The Impact of Medicaid on Labor Force Activity and Program Participation: Evidence from the Oregon Health Insurance Experiment
In 2008, a group of uninsured low-income adults in Oregon was selected by lottery for the chance to apply for Medicaid. We use this randomized design and 2009 administrative data to evaluate the effect of Medicaid on labor market outcomes and participation in other social safety net programs. We find no significant effect of Medicaid on employment or earnings: our 95 percent confidence intervals allow us to reject that Medicaid causes a decline in employment of more than 4.4 percentage points, or an increase of more than 1.2 percentage points. We find that Medicaid increases receipt of food stamps, but has little, if any, impact on receipt of other government benefits, including SSDI.
The authors are grateful to Gerald Ray and David Foster for their help and support; and to the Oregon Health Authority and the Division of Medical Assistance Programs for invaluable continuing cooperation in the fielding of the Oregon Health Insurance Experiment. We are also grateful to Josh Angrist, Manasi Deshpande, Tal Gross, Guido Imbens, Larry Katz, Matt Notowidigdo, and Ben Olken, for helpful comments and advice and to Allyson Barnett, Mira Bernstein, and Annetta Zhou for extraordinary research assistance. We gratefully acknowledge funding from the Assistant Secretary for Planning and Evaluation in the Department of Health and Human Services, the California HealthCare Foundation, the John D. and Catherine T. MacArthur Foundation, the National Institute on Aging (P30AG012810, RC2AGO36631 and R01AG0345151), the Robert Wood Johnson Foundation, the Sloan Foundation, the Smith Richardson Foundation, and the U.S. Social Security Administration (through grant 5 RRC 08098400-03-00 to the National Bureau of Economic Research as part of the SSA Retirement Research Consortium). We also gratefully acknowledge Centers for Medicare and Medicaid Services' matching funds for this evaluation. The findings and conclusions expressed are solely those of the author(s) and do not represent the views of SSA, the National Institute on Aging, the National Institutes of Health, any agency of the Federal Government, any of our funders, or the NBER.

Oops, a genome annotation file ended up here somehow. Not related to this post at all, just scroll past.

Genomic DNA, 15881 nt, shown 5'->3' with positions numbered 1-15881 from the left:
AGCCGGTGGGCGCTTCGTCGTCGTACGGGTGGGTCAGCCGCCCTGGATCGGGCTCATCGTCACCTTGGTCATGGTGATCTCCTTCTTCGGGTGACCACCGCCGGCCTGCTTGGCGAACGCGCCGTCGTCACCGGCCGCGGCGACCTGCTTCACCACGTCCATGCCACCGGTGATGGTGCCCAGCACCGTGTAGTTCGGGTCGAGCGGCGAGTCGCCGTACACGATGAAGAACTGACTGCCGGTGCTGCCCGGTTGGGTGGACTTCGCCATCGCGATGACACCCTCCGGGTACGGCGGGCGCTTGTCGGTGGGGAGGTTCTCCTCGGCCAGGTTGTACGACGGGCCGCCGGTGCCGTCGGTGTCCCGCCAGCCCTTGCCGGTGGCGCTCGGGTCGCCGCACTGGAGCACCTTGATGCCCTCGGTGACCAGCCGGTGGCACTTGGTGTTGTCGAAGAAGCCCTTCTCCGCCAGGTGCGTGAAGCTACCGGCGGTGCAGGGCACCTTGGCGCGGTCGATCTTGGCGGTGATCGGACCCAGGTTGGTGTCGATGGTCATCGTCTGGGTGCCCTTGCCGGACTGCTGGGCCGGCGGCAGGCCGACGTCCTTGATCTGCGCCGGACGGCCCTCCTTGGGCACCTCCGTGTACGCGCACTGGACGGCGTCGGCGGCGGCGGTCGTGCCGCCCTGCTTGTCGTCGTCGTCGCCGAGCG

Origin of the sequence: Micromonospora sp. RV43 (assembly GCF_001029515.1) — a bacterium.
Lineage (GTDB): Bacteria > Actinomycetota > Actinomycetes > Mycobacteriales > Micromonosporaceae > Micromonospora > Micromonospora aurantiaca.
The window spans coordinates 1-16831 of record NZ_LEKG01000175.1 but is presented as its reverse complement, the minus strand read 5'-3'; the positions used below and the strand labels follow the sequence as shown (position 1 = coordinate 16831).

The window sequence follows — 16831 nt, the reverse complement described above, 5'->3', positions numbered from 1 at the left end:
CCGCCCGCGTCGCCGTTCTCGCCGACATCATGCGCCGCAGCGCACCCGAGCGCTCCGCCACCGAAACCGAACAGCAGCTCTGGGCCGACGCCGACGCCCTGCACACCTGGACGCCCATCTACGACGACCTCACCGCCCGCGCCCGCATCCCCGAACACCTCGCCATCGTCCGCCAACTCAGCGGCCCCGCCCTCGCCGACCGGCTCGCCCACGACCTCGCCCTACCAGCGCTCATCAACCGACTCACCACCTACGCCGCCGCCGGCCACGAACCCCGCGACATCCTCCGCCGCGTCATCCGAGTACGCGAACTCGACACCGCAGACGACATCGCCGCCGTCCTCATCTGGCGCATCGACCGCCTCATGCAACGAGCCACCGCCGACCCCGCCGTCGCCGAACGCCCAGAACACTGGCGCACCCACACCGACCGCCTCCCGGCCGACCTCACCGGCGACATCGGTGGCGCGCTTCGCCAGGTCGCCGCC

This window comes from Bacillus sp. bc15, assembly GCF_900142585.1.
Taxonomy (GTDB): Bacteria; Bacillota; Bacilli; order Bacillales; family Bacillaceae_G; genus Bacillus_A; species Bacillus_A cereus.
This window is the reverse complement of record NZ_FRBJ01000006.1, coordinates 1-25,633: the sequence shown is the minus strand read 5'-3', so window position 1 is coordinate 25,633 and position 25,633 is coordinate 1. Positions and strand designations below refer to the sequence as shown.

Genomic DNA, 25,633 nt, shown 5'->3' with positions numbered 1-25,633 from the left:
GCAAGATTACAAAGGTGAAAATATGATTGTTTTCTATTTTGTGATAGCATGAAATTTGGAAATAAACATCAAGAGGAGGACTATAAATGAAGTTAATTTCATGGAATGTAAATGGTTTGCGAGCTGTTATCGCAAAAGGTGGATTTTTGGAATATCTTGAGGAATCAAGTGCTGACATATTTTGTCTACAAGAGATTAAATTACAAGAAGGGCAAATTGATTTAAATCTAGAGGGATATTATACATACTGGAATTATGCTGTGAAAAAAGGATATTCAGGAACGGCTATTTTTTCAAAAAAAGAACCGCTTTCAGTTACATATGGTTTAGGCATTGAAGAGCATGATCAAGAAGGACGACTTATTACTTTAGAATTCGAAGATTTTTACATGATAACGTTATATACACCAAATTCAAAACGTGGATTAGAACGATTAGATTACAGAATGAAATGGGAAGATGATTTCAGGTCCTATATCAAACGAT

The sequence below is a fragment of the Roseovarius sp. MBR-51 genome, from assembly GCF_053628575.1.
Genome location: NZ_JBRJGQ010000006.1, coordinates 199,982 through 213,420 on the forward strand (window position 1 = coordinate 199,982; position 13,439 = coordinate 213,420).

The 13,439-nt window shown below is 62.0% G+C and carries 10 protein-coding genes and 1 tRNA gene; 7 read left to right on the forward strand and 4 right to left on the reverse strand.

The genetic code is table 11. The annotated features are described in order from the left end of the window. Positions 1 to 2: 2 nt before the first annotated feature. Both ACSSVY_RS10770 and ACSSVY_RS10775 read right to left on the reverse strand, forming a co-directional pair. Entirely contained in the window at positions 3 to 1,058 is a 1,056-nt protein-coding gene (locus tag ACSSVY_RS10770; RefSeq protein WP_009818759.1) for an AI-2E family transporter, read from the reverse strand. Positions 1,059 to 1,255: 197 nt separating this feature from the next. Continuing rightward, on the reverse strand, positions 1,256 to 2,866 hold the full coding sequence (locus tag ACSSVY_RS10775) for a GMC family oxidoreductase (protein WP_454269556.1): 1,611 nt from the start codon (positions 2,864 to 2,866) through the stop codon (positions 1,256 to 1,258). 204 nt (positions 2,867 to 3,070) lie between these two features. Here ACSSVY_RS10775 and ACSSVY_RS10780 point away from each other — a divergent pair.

Baicker Disclosure – 10/7/13
Grants (Direct or Indirect Salary Support):
Robert Wood Johnson Foundation
Social Security Administration
Director, Eli Lilly
Alliance of Community Health Plans
Boston Consulting Group
Commissioner, Medicare Payment Advisory Commission
Commissioner, Group Insurance Commission of Massachusetts
Chair, Board of Directors of AcademyHealth
Commissioner, RWJF Commission to Build a Healthier AmericaAmy Finkelstein
I am a member of the Congressional Budget Office’s Panel of Health Advisers
- Expanding Medicaid in Oregon did not affect beneficiaries' employment or earnings. Most studies of Medicaid focus on the effects of...
The Impact of Medicaid on Labor Market Activity and Program Participation: Evidence from the Oregon Health Insurance Experiment, American Economic Review: Papers and Proceedings, Vol. 104, no. 5, pp 322-328, May 2014